There is no general rule for using IEnumerable or not but there is one that says that you should use the most abstract representation of something because it gives you the most felxibility in what you can pass to such method because there would be fewer restrictions.
This means if you are iterating a collection and you do this only once then IEnumerable<...
An assumption: you never ever want to return a 500 HTTP status code (Internal server error). It may leak information you do not want to expose and it's not informative enough. Do not throw any exception: return the correct HTTP status code and eventually supplement it with the an appropriate error message. For example if SaveAll() failed because a ...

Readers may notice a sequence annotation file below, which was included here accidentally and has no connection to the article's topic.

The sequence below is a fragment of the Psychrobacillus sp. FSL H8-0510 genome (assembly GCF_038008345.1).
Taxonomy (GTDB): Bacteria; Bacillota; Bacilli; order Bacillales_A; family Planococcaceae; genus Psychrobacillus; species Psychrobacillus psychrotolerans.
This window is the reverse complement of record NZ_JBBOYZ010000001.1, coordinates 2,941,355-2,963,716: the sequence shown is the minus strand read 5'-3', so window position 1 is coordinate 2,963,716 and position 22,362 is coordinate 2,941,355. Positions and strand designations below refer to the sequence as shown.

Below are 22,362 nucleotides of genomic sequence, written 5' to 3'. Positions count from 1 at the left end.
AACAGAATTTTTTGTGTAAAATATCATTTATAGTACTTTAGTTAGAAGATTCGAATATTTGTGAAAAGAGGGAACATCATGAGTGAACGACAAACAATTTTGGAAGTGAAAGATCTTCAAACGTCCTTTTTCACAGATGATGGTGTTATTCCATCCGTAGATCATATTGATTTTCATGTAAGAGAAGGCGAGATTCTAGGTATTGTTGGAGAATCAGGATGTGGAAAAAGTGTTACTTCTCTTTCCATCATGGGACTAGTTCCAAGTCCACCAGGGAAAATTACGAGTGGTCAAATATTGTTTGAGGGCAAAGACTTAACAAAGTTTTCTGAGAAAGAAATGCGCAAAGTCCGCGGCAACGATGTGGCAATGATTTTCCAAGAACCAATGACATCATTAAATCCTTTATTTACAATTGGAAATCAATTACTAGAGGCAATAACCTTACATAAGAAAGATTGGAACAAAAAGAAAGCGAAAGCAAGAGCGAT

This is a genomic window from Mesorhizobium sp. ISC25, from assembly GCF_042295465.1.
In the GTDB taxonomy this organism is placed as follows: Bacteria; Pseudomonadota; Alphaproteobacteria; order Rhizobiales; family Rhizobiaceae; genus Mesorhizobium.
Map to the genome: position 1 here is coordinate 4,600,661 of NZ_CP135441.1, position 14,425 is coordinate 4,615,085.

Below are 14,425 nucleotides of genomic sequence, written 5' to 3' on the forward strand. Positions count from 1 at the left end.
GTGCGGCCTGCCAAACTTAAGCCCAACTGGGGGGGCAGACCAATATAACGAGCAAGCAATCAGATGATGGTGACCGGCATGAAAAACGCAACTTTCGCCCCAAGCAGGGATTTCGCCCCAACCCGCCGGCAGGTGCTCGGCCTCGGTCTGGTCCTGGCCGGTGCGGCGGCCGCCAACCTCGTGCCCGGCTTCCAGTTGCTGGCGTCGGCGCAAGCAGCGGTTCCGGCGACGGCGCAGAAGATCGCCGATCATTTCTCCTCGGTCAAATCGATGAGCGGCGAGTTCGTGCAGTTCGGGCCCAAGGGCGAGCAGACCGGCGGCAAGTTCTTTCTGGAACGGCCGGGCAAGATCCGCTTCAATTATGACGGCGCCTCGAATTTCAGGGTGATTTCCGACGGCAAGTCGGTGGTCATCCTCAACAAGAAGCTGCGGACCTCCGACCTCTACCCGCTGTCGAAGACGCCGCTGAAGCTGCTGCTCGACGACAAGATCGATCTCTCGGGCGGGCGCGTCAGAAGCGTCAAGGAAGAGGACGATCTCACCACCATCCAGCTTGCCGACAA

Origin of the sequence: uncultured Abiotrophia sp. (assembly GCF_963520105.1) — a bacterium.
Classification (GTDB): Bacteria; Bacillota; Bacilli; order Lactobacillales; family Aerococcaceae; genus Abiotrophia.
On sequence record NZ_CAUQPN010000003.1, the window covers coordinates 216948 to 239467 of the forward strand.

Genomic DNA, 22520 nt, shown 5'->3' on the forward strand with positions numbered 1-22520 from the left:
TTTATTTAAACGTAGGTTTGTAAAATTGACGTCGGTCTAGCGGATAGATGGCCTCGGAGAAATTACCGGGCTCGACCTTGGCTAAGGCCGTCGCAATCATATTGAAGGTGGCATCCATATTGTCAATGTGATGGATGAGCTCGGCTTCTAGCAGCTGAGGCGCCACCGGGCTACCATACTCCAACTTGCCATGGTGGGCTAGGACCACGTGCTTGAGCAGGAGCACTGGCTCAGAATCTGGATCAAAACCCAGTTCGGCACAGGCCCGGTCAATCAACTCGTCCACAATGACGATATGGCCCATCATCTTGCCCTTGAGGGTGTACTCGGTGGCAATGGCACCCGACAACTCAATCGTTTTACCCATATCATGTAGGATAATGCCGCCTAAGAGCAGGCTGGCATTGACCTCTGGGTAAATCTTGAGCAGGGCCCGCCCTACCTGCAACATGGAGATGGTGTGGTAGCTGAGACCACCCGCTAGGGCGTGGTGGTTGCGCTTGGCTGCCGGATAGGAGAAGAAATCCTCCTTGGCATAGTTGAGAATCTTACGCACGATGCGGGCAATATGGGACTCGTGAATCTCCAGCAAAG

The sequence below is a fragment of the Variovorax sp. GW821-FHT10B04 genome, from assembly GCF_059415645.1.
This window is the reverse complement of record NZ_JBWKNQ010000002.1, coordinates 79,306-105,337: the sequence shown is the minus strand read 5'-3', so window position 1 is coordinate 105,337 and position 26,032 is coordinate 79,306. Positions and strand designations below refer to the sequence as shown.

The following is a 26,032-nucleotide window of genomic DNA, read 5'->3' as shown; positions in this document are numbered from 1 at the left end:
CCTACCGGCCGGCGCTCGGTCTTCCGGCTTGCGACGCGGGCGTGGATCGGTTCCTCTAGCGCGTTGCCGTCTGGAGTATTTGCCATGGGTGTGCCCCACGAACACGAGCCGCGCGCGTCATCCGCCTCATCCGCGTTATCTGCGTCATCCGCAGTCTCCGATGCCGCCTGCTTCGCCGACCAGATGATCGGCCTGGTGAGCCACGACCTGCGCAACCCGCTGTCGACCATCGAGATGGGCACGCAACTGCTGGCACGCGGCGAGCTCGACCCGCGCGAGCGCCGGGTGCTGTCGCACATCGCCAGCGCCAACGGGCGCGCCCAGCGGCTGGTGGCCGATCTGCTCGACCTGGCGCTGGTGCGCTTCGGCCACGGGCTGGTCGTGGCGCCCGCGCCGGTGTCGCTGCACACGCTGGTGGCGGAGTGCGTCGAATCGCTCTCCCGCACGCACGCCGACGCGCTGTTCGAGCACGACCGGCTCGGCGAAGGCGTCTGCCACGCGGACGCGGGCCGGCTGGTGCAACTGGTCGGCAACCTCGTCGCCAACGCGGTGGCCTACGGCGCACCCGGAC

Maybe I'm just thinking of a different approach, but I normally would've reversed the dependency between UserEntity and UserRepository. I would expect the UserEntity to represent a singular record in the database and that I would use the UserRepository to retrieve one.
In this case, I would inject the UserRepository into the controller and call ...
Your repository implements an interface which will allow it to get stubbed out easily, so that's a very testable thing. However if you want to also (unit-test) your repositories themselves then you are stuck because you have a hardcoded dependency on DatabaseContext.
You should move that up one layer by abstracting it out as well and providing ...
private static ICollection<State> PopulateStates()
return _db.Query<State>("SELECT * FROM States").ToList(); //Dapper ORM Code
Setting aside the issue TopinFrassi brought up of whether you should cache your entire table at all, each of your public methods are returning either a State object, a bool, or an IEnumberable<State> ...